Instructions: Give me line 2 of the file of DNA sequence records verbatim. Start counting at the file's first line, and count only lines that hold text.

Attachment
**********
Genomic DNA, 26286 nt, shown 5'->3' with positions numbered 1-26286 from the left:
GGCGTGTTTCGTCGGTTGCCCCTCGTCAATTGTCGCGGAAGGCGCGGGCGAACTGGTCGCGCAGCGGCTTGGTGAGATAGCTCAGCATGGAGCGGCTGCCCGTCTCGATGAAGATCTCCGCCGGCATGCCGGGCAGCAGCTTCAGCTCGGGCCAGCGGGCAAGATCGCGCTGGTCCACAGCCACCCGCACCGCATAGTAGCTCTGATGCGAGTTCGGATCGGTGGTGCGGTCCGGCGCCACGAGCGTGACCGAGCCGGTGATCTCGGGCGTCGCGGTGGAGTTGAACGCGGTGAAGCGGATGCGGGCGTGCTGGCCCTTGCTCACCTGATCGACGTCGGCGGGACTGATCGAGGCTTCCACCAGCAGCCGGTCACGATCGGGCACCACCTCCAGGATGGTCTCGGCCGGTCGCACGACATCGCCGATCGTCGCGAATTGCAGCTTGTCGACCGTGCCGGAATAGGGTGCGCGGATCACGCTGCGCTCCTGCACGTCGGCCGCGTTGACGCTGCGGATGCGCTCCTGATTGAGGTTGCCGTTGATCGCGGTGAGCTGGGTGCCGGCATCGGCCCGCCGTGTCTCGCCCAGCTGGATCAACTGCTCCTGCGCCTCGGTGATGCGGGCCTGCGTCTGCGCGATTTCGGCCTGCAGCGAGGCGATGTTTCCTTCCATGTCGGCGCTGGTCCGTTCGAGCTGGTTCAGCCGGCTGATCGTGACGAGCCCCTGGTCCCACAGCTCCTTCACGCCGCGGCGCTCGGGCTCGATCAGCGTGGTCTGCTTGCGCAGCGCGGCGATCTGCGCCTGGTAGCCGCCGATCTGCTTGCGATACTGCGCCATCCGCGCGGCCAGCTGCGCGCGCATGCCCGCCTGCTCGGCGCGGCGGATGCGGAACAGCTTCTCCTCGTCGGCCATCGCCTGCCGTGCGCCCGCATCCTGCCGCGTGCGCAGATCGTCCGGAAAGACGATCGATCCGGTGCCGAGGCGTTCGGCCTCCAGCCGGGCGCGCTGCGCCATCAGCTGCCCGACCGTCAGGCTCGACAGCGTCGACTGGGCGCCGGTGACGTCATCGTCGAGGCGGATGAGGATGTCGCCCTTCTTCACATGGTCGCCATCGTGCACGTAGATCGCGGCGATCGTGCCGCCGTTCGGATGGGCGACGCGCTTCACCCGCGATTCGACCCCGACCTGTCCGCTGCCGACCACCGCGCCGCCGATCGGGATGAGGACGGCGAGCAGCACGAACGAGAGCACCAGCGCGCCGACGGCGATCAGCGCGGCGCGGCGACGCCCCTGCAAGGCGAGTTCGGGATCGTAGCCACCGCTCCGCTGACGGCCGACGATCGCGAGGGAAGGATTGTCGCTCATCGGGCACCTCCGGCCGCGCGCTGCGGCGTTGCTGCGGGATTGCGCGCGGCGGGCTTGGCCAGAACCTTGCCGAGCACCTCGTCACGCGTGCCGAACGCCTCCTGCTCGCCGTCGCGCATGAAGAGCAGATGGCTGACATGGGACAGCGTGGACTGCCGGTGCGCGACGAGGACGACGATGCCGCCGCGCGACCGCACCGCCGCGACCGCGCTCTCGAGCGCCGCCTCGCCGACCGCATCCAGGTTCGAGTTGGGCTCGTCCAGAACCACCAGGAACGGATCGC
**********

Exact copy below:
GGCGTGTTTCGTCGGTTGCCCCTCGTCAATTGTCGCGGAAGGCGCGGGCGAACTGGTCGCGCAGCGGCTTGGTGAGATAGCTCAGCATGGAGCGGCTGCCCGTCTCGATGAAGATCTCCGCCGGCATGCCGGGCAGCAGCTTCAGCTCGGGCCAGCGGGCAAGATCGCGCTGGTCCACAGCCACCCGCACCGCATAGTAGCTCTGATGCGAGTTCGGATCGGTGGTGCGGTCCGGCGCCACGAGCGTGACCGAGCCGGTGATCTCGGGCGTCGCGGTGGAGTTGAACGCGGTGAAGCGGATGCGGGCGTGCTGGCCCTTGCTCACCTGATCGACGTCGGCGGGACTGATCGAGGCTTCCACCAGCAGCCGGTCACGATCGGGCACCACCTCCAGGATGGTCTCGGCCGGTCGCACGACATCGCCGATCGTCGCGAATTGCAGCTTGTCGACCGTGCCGGAATAGGGTGCGCGGATCACGCTGCGCTCCTGCACGTCGGCCGCGTTGACGCTGCGGATGCGCTCCTGATTGAGGTTGCCGTTGATCGCGGTGAGCTGGGTGCCGGCATCGGCCCGCCGTGTCTCGCCCAGCTGGATCAACTGCTCCTGCGCCTCGGTGATGCGGGCCTGCGTCTGCGCGATTTCGGCCTGCAGCGAGGCGATGTTTCCTTCCATGTCGGCGCTGGTCCGTTCGAGCTGGTTCAGCCGGCTGATCGTGACGAGCCCCTGGTCCCACAGCTCCTTCACGCCGCGGCGCTCGGGCTCGATCAGCGTGGTCTGCTTGCGCAGCGCGGCGATCTGCGCCTGGTAGCCGCCGATCTGCTTGCGATACTGCGCCATCCGCGCGGCCAGCTGCGCGCGCATGCCCGCCTGCTCGGCGCGGCGGATGCGGAACAGCTTCTCCTCGTCGGCCATCGCCTGCCGTGCGCCCGCATCCTGCCGCGTGCGCAGATCGTCCGGAAAGACGATCGATCCGGTGCCGAGGCGTTCGGCCTCCAGCCGGGCGCGCTGCGCCATCAGCTGCCCGACCGTCAGGCTCGACAGCGTCGACTGGGCGCCGGTGACGTCATCGTCGAGGCGGATGAGGATGTCGCCCTTCTTCACATGGTCGCCATCGTGCACGTAGATCGCGGCGATCGTGCCGCCGTTCGGATGGGCGACGCGCTTCACCCGCGATTCGACCCCGACCTGTCCGCTGCCGACCACCGCGCCGCCGATCGGGATGAGGACGGCGAGCAGCACGAACGAGAGCACCAGCGCGCCGACGGCGATCAGCGCGGCGCGGCGACGCCCCTGCAAGGCGAGTTCGGGATCGTAGCCACCGCTCCGCTGACGGCCGACGATCGCGAGGGAAGGATTGTCGCTCATCGGGCACCTCCGGCCGCGCGCTGCGGCGTTGCTGCGGGATTGCGCGCGGCGGGCTTGGCCAGAACCTTGCCGAGCACCTCGTCACGCGTGCCGAACGCCTCCTGCTCGCCGTCGCGCATGAAGAGCAGATGGCTGACATGGGACAGCGTGGACTGCCGGTGCGCGACGAGGACGACGATGCCGCCGCGCGACCGCACCGCCGCGACCGCGCTCTCGAGCGCCGCCTCGCCGACCGCATCCAGGTTCGAGTTGGGCTCGTCCAGAACCACCAGGAACGGATCGC